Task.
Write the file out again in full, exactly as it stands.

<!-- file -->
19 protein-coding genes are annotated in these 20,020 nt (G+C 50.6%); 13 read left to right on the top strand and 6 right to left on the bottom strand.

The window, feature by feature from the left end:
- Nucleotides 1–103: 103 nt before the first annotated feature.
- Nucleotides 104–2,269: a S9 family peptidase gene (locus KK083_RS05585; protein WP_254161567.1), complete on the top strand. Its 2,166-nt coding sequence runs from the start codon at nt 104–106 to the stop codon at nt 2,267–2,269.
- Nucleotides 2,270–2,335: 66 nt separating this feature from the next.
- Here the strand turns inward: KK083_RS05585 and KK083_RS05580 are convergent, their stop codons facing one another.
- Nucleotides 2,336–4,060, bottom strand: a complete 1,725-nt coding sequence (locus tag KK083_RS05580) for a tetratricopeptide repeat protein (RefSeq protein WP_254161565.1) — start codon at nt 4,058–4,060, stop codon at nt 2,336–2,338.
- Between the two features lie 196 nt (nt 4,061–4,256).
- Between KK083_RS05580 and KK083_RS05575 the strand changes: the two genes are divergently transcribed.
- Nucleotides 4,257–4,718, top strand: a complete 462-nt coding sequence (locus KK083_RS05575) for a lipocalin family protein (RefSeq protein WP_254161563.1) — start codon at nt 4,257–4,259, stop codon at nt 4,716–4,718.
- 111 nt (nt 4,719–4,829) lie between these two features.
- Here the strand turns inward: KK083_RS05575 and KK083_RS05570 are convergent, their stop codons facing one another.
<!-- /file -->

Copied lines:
19 protein-coding genes are annotated in these 20,020 nt (G+C 50.6%); 13 read left to right on the top strand and 6 right to left on the bottom strand.

The window, feature by feature from the left end:
- Nucleotides 1–103: 103 nt before the first annotated feature.
- Nucleotides 104–2,269: a S9 family peptidase gene (locus KK083_RS05585; protein WP_254161567.1), complete on the top strand. Its 2,166-nt coding sequence runs from the start codon at nt 104–106 to the stop codon at nt 2,267–2,269.
- Nucleotides 2,270–2,335: 66 nt separating this feature from the next.
- Here the strand turns inward: KK083_RS05585 and KK083_RS05580 are convergent, their stop codons facing one another.
- Nucleotides 2,336–4,060, bottom strand: a complete 1,725-nt coding sequence (locus tag KK083_RS05580) for a tetratricopeptide repeat protein (RefSeq protein WP_254161565.1) — start codon at nt 4,058–4,060, stop codon at nt 2,336–2,338.
- Between the two features lie 196 nt (nt 4,061–4,256).
- Between KK083_RS05580 and KK083_RS05575 the strand changes: the two genes are divergently transcribed.
- Nucleotides 4,257–4,718, top strand: a complete 462-nt coding sequence (locus KK083_RS05575) for a lipocalin family protein (RefSeq protein WP_254161563.1) — start codon at nt 4,257–4,259, stop codon at nt 4,716–4,718.
- 111 nt (nt 4,719–4,829) lie between these two features.
- Here the strand turns inward: KK083_RS05575 and KK083_RS05570 are convergent, their stop codons facing one another.